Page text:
Sisters and Brothers in Christ,
In December days, you remember - re-live, perhaps - the catastrophe, the killing of twenty children and six adults at school. Children and adults you know and love, in a school your children attend, in a town you call home. A tragedy that will always be part of who you are.
The days leading up to an anniversary of loss are days when we feel more fragile, days when our bones hurt and a heaviness lays upon us. Our souls are more tender, our wounds more raw. They are days when, also, we may be more spiritually aware of the surprising presence of God with us in our pain, the surprising love and accompaniment of our companions in faith.
I join you now some eight years after 2012, and I will never know what it was to be here at that time, to endure what you endured. I remember my tears that would not stop at a hastily-gathered vigil of prayer at the Episcopal Church I then called home. I remember even the shawl I drew close around me, seeking comfort as I prayed with all of you from afar.
As I listen, now, to sacred stories you share with me of that time, I grow in awareness of the ongoing impact of 12/14 – and of the tremendous outpouring of love and support you received from far and wide.
This past weekend, we prepared to celebrate the 2nd Sunday of Advent with our virtual life-streaming worship. We also prepared to create a video offering for a virtual Service of Remembrance organized by the Newtown Interfaith Council. On Saturday night, two surprising things happened.
First, Jesus showed up on the front steps of the church. The traveling statue of Jesus as a homeless man, a man of sorrows, a suffering servant. He has visited before, and I suspect he times his visits to coincide with this anniversary. Jesus sits on the top step, wrapped in a blanket, the mark of a crucifying nail visible in his outstretched hand. I am strangely comforted that this vision of Christ is physically with us at this time.
Second, I received an email from Trinity Episcopal Church in Southport. A member of that parish had driven to Newtown in the storm to leave us a lovely wreath, decorated with 26 roses. Every year, they remember Newtown, and they pray, with us. We were able to display their gift in our filmed remembrance. I will share their email here.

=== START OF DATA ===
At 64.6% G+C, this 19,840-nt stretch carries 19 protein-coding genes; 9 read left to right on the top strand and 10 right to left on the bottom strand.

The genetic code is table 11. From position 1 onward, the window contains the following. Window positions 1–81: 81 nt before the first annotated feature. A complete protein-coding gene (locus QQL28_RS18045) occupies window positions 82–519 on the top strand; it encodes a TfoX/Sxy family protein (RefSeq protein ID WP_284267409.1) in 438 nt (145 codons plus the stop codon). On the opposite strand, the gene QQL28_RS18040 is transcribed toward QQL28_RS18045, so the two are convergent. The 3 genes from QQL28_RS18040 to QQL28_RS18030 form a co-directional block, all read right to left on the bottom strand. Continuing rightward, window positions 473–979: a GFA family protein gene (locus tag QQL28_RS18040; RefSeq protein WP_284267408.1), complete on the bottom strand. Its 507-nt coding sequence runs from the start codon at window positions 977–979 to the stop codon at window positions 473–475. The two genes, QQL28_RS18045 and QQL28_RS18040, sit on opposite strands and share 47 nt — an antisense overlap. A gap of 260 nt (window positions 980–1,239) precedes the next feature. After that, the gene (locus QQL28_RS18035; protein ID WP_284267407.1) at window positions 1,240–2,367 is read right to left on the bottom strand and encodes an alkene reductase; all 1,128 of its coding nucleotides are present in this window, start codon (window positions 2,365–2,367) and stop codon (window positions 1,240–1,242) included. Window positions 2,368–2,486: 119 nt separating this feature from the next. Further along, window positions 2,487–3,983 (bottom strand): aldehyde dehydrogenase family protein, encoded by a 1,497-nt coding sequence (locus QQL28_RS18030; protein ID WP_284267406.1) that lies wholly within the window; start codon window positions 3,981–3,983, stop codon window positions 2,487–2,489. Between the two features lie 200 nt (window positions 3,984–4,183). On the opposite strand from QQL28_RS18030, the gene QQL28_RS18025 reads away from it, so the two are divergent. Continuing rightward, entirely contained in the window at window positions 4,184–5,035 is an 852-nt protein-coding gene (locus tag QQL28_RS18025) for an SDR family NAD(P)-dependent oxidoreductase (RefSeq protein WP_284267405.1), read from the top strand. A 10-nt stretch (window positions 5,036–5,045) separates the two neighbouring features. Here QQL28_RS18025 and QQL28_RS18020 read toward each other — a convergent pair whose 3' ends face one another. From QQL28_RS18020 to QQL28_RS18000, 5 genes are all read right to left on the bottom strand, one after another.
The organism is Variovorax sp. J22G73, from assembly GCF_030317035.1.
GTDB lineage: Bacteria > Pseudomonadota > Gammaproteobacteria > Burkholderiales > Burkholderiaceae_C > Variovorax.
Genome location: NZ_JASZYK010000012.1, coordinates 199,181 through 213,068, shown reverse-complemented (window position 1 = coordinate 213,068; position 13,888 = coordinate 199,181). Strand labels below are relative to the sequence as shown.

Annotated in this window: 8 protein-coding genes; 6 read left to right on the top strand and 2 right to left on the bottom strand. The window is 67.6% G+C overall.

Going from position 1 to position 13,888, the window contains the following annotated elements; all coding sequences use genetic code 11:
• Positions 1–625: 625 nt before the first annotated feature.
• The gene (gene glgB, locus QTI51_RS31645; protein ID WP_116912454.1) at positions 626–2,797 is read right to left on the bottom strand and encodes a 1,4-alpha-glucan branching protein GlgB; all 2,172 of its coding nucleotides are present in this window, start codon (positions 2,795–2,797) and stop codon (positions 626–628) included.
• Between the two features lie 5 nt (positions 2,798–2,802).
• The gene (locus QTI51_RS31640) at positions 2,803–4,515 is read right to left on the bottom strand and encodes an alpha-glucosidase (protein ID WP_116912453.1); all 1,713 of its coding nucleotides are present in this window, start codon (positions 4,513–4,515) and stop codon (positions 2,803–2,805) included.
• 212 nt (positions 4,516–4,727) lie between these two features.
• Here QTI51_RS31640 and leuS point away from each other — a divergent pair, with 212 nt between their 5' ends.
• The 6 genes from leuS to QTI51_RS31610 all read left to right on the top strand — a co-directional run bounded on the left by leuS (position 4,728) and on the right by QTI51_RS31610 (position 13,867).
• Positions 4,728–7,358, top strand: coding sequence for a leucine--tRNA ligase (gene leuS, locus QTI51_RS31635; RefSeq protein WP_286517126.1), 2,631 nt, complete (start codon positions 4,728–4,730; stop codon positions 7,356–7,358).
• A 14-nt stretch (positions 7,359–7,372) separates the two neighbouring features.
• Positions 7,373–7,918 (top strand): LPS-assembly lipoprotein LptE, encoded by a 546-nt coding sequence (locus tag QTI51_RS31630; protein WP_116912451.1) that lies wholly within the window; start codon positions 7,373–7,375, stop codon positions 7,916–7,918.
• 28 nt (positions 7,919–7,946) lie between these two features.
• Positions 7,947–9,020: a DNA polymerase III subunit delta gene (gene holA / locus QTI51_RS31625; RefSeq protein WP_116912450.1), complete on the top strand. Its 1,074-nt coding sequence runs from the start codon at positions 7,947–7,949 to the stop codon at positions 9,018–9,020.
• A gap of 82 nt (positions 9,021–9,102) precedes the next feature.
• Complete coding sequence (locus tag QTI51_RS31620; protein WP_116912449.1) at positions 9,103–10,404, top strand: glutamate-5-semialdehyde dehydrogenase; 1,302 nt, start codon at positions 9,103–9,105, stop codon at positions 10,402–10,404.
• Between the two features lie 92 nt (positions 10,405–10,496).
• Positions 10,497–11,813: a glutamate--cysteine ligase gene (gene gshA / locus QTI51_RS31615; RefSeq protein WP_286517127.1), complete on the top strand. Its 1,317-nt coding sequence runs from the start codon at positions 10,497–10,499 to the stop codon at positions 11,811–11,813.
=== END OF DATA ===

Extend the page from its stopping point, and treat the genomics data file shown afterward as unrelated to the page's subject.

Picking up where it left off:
“Trinity Southport honors the lost children and adults of Newtown each year without exception at this time. We pray for them during our services, our pulpit adorned with a wreath bearing twenty white roses and six red roses in their memory. (The wreath itself is commissioned annually by David and Judy Nessel, beloved parishioners here. It was the conception of their daughter, Amy, quite ill of the cancer that was to take her, during the year of your tragedy.)
The wreath for 2020 is at your Trinity now, placed at the top of the outside steps that go to the back entrance of the church. We hope you receive it in the spirit of love and hope and warmth with which it is given. Retired Bishop Suffragan Jim Curry blessed it and the memories you all are living this morning just after the pre-recording of our virtual service for Sunday. The service, with the Bishop’s important and hopeful sermon addressing the issue, will be posted on the Trinity Southport YouTube and FaceBook pages at some point tomorrow afternoon.
Trinity Southport shares with your parish, with Bishop Curry, and with many others belief in the necessity to work to curtail gun violence.”
Friends, we are not alone in our remembering. We are surrounded and upheld by the prayers of so many good people of faith; people who are witnessing and advocating on our behalf for policy changes so this pain does not need to happen to other communities.
I invite you to find comfort in the presence of Christ, acquainted with suffering, and the loving accompaniment of untold others, seen and unseen, as we walk through December days.
May God bless you and keep you, and bring healing,
Rev. Andrea Castner Wyatt
The Rev. andrea castner wyatt
The Rev. Andrea Castner Wyatt is honored to accept the call of Trinity Episcopal Church to serve and lead as Rector. She looks forward with joy to walking with the people of Trinity Church, and to discovering with you what Jesus is up to in Newtown, CT. Contact Rev. Andrea at firstname.lastname@example.org or by calling 203-426-9070.